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Home » Food History, Foodie Event

Attend a Burns Supper in Scotland

Submitted by on January 3, 2020 – 8:32 amNo Comment

Haggis, Neeps, and Tatties, Burns Supper, ScotlandJanuary may seem like a month of rest and relaxation after festive indulgences, but there are plenty of reasons to keep celebrating, most prominently: Burns Night.

Scots and other Road Trips Foodies can toast Robert Burns’ legacy on the big night (January 25 — the anniversary of his birth) and celebrate Scotland with a wee dram and a traditional Burns supper of haggis, neeps and tatties.

There are also all sorts of events taking place across Scotland, including the Big Burns Supper festival in Dumfries (think cabaret acts, comedy and music alongside the haggis) as well as the world’s first Burns Supper drive-thru in South Ayrshire.

After enjoying the food, Scotland fans can then follow in the Bard’s footsteps including his birthplace, Alloway in Ayrshire – home to the Robert Burns Birthplace Museum – and Dumfries, which is home to places such as Ellisland Farm (built by Robert Burns as his home in 1788) and the Globe Inn pub (established in 1610, which was regularly frequented by Burns and is home to some fascinating memorabilia).

Various venues in Dumfries, the “capital” of South Scotland, have planned special events for January 23 through February 2, 2020. The festival takes place in bars, art galleries, museums, and other places, and has an 800-person-capacity Spiegeltent which features a roster of international entertainers.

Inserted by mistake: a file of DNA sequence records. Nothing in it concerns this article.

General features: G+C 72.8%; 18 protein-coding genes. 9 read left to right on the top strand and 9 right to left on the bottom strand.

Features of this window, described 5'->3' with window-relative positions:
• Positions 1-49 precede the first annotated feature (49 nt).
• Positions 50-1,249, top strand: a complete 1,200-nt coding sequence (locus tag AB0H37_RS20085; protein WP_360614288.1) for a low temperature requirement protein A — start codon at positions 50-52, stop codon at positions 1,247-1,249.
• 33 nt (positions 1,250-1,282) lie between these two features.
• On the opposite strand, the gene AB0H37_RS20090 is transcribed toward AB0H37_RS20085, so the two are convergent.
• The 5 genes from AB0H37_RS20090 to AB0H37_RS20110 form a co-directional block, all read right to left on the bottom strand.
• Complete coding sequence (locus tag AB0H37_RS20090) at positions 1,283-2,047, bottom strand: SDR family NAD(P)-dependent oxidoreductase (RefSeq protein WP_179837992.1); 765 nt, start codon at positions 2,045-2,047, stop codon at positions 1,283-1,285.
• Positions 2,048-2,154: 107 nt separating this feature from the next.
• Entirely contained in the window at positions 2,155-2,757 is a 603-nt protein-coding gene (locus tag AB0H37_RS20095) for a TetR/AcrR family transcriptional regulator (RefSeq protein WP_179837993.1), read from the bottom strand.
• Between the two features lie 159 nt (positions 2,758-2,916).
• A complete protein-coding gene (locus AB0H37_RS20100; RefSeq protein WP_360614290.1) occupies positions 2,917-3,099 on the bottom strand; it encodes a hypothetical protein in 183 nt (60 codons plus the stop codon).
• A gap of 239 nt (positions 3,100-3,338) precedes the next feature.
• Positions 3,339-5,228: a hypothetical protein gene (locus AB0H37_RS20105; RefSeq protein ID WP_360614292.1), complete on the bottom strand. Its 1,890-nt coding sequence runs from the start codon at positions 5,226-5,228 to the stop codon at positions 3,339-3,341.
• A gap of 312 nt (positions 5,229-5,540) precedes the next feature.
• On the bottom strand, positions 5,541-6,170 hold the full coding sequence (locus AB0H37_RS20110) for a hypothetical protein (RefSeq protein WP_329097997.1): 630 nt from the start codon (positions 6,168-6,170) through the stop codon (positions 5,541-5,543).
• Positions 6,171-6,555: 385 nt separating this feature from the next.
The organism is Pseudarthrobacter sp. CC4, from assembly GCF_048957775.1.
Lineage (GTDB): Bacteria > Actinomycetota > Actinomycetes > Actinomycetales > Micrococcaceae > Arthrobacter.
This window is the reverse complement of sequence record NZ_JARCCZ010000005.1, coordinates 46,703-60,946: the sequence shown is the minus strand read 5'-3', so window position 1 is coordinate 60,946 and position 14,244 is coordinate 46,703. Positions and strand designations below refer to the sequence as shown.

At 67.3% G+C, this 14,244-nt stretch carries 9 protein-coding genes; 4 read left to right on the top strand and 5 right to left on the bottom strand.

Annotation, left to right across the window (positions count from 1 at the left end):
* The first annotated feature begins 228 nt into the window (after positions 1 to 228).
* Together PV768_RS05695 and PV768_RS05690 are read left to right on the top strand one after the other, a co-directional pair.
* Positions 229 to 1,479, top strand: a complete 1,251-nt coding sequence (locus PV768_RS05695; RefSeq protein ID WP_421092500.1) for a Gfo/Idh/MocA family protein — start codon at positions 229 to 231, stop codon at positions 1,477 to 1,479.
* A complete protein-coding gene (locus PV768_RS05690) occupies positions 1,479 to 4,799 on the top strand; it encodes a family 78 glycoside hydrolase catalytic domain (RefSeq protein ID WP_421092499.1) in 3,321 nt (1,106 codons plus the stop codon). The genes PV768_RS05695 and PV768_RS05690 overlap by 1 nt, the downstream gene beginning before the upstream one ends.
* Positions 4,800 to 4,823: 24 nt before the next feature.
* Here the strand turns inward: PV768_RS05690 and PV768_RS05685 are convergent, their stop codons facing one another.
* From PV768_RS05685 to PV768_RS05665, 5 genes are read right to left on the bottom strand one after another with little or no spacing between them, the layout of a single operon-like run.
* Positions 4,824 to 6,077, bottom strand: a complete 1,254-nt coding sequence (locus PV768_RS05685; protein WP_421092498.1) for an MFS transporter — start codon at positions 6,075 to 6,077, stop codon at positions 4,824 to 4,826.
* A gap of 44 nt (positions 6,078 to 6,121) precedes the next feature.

The line-up for 2020 includes music from Morcheeba, Newton Faulkner, and Elephant Sessions; burlesque performers Le Haggis (who might have even made Burns himself blush); and the Band of Burns, who will bring their unique take on the Bard’s works at Burns Night Live January 25, 2020. Brand-new for this year is the addition of two performances of Family Le Haggis, bringing all that is “brilliant and bizarre” from Dumfries’ favourite cabaret show but suitable for audiences of all ages.

Celebrate the bard in his ‘hame toun’ (home town — Alloway) with a celebration street party, Burns live music nights, Alloway birthday celebrations, the only Burns Supper in the world to take place in Burns Cottage. The celebration runs January 23 through 27, 2020.

The world’s first Burns Supper Drive Thru will take place at Newhailes House & Gardens in Edinburgh January 25, 2020. Visitors can order their meals on arrival, and enjoy from the comfort of their own cars. A bit of poetry or a song can also be expected. Robert Burns

Supper with Burns at the Scottish Storytelling Centre takes place in Edinburgh January 23 and 24, 2020. There’ll be a three-course Scottish dinner – with the centerpiece haggis – and a generous helping of Burns’ stories and songs. It’s hosted by storytellers David Campbell and Ruth Kirkpatrick, with clarsach player Katie Harrigan, plus Donald Smith’s rendition of Tam O’Shanter.

Road Trips Foodies thinking about hosting a Burns Supper need to be sure to serve haggis, neeps (turnips), and tatties (potatoes). There is a caveat, of course. Traditional haggis is made with (among other ingredients) sheep’s lung, and it’s been illegal since 1971 to import sheep’s lung; you’ll need to find a substitute for this particular offal).

The traditional date is,of course, January 25 (the Scottish bard was born January 25, 1759), but a nearby weekend evening is acceptable.

To start – everyone gathers, the host says a few words, everyone sits and the Selkirk Grace is said.

The meal – the starter is served, the haggis is piped in (by a piper in a kilt naturally), the host performs Address to a Haggis, everyone toasts the haggis, and the main meal is served, followed by dessert (cranachan is a great option.)

After the meal, the first Burns recital is performed, the Immortal Memory (the main tribute speech to Burns) is given, the second Burns recital is performed, and then there’s a Toast to the Lassies, followed by a Reply to the Toast to the Lassies, before the final Burns recital is performed.

To end the night – the host gives a vote of thanks, everyone stands and sings Auld Lang Syne, crossing their arms and joining hands at the line ‘And there’s a hand, my trusty fere!’.

There’s more information on Robert Burns, Scotland, and Burns Night onine.

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